Extortion by NPGs Strangle Nagaland’s Economy

Extortion by Naga Political Groups Strangle Nagaland's Economy

Nagaland is facing a severe crisis as extortion by various Naga political groups (NPGs) has made it nearly impossible for businesses to operate.

Historian Sheds Light on the Dire Situation

Dr. Visier Sanyü, a prominent Naga historian and the inaugural head of the Department of History at Nagaland University, has revealed the gravity of the situation.

He states that the proliferation of Naga factions, now numbering around 25, is “torturing the public” through their relentless extortion tactics. Dr. Sanyü asserts that while the Indian army’s actions in the 1950s and 1960s caused immense suffering to the Naga people, with killings and torture, the present-day situation, characterised by factionalism and extortion, is even worse.

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Businesses Reach Breaking Point

The business community in Nagaland has had enough, with the Dimapur Chamber of Commerce and Industry (DCCI) calling for an indefinite shutdown of all shops and businesses in Dimapur from 26 April 2024.

This drastic measure is a response to the unabated extortion, intimidation, and harassment faced by traders at the hands of NPGs. Some groups have even resorted to planting illegal items in shops to implicate owners and extort hefty fines.

As a result of this hostile business environment, many entrepreneurs are choosing to shift their operations to neighbouring Assam, seeking a more stable and conducive atmosphere.

The rampant extortion has not only affected businesses but also the common people, as traders are forced to pass on the burden of illegal taxes to consumers, leading to a sharp rise in the prices of essential goods.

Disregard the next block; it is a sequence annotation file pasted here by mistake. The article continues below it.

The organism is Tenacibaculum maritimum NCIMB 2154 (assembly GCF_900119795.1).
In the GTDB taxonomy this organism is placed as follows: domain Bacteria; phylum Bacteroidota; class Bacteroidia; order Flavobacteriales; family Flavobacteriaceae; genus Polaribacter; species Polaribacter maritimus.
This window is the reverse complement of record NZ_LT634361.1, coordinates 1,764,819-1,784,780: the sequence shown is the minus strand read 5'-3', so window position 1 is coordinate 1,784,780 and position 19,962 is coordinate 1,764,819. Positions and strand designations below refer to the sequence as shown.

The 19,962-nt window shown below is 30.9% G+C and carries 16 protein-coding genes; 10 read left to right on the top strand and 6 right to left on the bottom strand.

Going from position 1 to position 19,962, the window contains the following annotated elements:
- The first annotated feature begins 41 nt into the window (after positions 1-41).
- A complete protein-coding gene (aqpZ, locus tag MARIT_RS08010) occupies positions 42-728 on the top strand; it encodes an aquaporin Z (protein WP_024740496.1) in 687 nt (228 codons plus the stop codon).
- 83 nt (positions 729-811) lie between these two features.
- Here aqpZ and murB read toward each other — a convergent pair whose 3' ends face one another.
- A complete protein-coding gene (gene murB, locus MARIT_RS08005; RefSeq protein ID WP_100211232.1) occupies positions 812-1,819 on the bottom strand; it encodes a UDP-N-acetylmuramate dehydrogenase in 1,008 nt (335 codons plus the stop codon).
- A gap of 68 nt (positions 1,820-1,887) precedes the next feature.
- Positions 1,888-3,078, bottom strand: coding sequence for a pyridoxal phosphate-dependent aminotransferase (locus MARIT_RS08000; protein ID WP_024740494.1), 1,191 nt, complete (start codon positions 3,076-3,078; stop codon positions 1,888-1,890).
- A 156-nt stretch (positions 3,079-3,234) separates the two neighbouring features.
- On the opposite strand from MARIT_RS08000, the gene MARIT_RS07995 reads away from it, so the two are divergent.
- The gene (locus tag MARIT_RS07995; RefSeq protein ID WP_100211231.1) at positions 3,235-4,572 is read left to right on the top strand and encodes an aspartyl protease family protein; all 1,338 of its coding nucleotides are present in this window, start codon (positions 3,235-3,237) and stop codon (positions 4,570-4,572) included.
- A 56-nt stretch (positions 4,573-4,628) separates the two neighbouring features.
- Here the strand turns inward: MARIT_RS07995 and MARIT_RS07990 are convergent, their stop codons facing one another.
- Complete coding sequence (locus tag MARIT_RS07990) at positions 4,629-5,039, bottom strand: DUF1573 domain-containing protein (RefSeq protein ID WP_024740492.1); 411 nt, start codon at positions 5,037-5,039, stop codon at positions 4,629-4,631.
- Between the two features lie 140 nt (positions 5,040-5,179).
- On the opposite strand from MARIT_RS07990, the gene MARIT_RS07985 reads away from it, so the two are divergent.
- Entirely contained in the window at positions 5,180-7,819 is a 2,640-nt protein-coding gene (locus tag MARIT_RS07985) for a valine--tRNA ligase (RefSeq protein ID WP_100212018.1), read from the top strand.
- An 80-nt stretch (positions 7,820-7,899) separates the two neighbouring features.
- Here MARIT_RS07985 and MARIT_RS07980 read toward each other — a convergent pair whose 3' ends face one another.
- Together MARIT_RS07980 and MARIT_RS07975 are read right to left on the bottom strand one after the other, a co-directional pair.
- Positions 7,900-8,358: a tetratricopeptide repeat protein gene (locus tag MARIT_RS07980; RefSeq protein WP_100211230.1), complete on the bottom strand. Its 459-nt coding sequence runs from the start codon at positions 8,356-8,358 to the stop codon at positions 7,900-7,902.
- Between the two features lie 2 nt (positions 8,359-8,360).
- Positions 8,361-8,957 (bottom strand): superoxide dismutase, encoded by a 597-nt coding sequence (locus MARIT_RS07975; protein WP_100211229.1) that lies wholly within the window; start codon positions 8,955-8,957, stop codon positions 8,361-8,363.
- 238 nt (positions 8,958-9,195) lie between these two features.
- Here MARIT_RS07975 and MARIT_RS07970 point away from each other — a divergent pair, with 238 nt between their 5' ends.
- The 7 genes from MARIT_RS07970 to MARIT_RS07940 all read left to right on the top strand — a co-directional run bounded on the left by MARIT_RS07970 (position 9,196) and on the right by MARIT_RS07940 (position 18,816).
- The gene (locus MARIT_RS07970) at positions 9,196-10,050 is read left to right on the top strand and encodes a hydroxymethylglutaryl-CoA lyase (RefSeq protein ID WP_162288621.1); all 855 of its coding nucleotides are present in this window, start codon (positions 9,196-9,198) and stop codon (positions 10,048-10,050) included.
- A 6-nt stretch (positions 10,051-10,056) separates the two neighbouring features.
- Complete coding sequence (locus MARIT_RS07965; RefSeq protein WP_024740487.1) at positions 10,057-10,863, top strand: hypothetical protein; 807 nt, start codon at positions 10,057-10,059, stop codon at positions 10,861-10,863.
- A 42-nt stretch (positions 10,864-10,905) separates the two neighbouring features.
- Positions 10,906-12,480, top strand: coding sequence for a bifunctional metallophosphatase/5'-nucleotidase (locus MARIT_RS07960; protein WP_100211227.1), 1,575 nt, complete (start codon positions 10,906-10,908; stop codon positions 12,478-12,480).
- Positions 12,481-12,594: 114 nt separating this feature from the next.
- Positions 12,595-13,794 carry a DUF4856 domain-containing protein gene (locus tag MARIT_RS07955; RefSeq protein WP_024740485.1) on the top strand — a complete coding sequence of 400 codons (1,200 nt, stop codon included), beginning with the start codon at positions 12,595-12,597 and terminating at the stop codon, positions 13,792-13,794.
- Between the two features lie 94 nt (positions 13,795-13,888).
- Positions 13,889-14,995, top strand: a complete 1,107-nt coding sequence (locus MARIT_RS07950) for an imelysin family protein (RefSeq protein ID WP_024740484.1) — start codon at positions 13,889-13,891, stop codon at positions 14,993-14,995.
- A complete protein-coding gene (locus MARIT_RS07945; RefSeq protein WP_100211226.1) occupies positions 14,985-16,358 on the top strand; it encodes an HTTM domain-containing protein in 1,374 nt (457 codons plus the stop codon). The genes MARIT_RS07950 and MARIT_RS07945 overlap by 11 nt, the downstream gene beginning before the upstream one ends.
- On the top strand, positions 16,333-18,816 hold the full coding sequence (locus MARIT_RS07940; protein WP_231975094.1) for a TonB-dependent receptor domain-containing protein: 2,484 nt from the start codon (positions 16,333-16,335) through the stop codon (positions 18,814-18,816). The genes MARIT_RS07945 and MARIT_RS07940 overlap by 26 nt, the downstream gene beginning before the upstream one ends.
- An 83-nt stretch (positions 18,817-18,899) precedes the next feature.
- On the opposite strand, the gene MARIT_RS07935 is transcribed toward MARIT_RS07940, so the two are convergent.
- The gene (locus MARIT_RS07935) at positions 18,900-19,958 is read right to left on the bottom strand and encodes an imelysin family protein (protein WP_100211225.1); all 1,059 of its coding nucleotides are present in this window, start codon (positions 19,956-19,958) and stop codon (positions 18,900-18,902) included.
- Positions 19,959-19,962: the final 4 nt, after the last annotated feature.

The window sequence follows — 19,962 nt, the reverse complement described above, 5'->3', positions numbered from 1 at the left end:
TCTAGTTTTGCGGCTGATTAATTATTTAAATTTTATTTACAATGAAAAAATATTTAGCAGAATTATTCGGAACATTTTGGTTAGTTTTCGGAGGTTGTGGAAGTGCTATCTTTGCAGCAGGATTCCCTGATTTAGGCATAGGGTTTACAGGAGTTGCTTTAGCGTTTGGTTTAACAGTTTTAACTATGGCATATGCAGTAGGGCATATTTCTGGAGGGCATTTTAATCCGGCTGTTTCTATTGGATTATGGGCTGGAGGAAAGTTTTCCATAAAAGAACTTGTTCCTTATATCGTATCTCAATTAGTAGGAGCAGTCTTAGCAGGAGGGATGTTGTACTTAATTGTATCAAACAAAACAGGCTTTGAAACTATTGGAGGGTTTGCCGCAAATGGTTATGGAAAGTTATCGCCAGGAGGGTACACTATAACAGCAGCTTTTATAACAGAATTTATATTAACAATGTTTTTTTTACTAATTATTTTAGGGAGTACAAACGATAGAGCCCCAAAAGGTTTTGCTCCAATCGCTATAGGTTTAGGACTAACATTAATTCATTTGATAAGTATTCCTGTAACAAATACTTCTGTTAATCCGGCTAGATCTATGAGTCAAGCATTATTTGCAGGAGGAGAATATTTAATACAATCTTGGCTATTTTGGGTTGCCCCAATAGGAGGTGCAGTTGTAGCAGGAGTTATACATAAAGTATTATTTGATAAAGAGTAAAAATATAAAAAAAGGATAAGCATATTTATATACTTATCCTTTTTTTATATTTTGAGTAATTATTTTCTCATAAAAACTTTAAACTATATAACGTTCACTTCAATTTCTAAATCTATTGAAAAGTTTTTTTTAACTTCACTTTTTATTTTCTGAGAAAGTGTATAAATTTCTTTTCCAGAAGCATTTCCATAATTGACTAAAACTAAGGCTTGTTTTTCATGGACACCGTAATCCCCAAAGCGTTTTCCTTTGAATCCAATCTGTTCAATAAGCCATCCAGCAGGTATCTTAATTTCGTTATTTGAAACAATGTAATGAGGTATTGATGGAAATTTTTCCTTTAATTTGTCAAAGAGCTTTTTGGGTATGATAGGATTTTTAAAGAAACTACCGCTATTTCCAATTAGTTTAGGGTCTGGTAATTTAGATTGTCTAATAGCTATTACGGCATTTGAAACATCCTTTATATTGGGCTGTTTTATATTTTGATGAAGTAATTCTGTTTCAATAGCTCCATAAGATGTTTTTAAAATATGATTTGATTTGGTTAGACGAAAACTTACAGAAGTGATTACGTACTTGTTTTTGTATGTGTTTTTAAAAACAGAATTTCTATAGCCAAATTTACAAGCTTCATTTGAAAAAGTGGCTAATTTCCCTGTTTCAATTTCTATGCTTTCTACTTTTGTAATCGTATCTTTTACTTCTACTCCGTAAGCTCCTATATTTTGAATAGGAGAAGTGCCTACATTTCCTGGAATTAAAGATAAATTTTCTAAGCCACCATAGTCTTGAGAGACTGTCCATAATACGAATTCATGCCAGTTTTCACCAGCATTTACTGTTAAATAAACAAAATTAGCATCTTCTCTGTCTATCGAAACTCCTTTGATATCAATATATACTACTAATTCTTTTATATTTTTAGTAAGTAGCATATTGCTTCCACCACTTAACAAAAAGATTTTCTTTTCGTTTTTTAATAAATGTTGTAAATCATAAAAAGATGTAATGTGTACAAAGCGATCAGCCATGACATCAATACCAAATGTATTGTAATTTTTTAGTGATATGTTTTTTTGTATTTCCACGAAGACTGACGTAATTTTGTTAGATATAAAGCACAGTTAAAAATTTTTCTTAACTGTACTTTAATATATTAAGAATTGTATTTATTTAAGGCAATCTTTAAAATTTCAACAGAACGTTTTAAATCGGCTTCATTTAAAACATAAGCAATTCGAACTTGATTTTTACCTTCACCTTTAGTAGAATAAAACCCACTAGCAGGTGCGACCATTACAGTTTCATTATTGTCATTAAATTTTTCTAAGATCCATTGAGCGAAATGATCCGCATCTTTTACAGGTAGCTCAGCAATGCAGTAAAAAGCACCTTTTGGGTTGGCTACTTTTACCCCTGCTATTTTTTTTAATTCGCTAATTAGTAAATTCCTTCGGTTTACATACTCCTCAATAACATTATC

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Multiplication of Naga Factions Exacerbates the Problem

Dr. Sanyü points out that the increase in the number of Naga factions, from three to around 25, has worsened the problem of extortion. He emphasises that this fragmentation is not serving the interests of the Naga people but rather causing them immense suffering.

The historian also highlights the need for the Naga people to come together and find a solution to this crisis, as the state’s economy and social fabric are being torn apart by the actions of these armed groups.

Roots of the Crisis

The roots of this crisis can be traced back to the 1990s when extortion and illegal taxation emerged as a major source of funding for Naga insurgent groups as ideological support and voluntary contributions dwindled.

The National Socialist Council of Nagaland (NSCN) factions, in particular, have been accused of running parallel governments, collecting “taxes” from businesses and government employees.

The Naga insurgency, which began in the 1950s with separatist demands, has been a long-standing issue. Despite the signing of a framework agreement between the NSCN-IM and the Indian government in 2015, a final peace deal remains elusive.

The state government insists that the extortion problem is intrinsically linked to the ongoing Naga peace process and cannot be simply treated as a law and order issue. However, the police claim to be taking action against extortion, but the ground reality remains grim.

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Call for Action

As the situation continues to deteriorate, it is crucial for all stakeholders to come together and find a lasting solution to this problem. The people of Nagaland deserve to live in an environment free from fear and intimidation, where businesses can thrive and contribute to the state’s economic growth.

Dr. Sanyü’s words remind us of the urgency of the situation and the need for swift and decisive action to end this vicious cycle of extortion that has plagued the state for far too long. The Naga people must unite and work towards a future where their interests are truly served, and their voices are heard.

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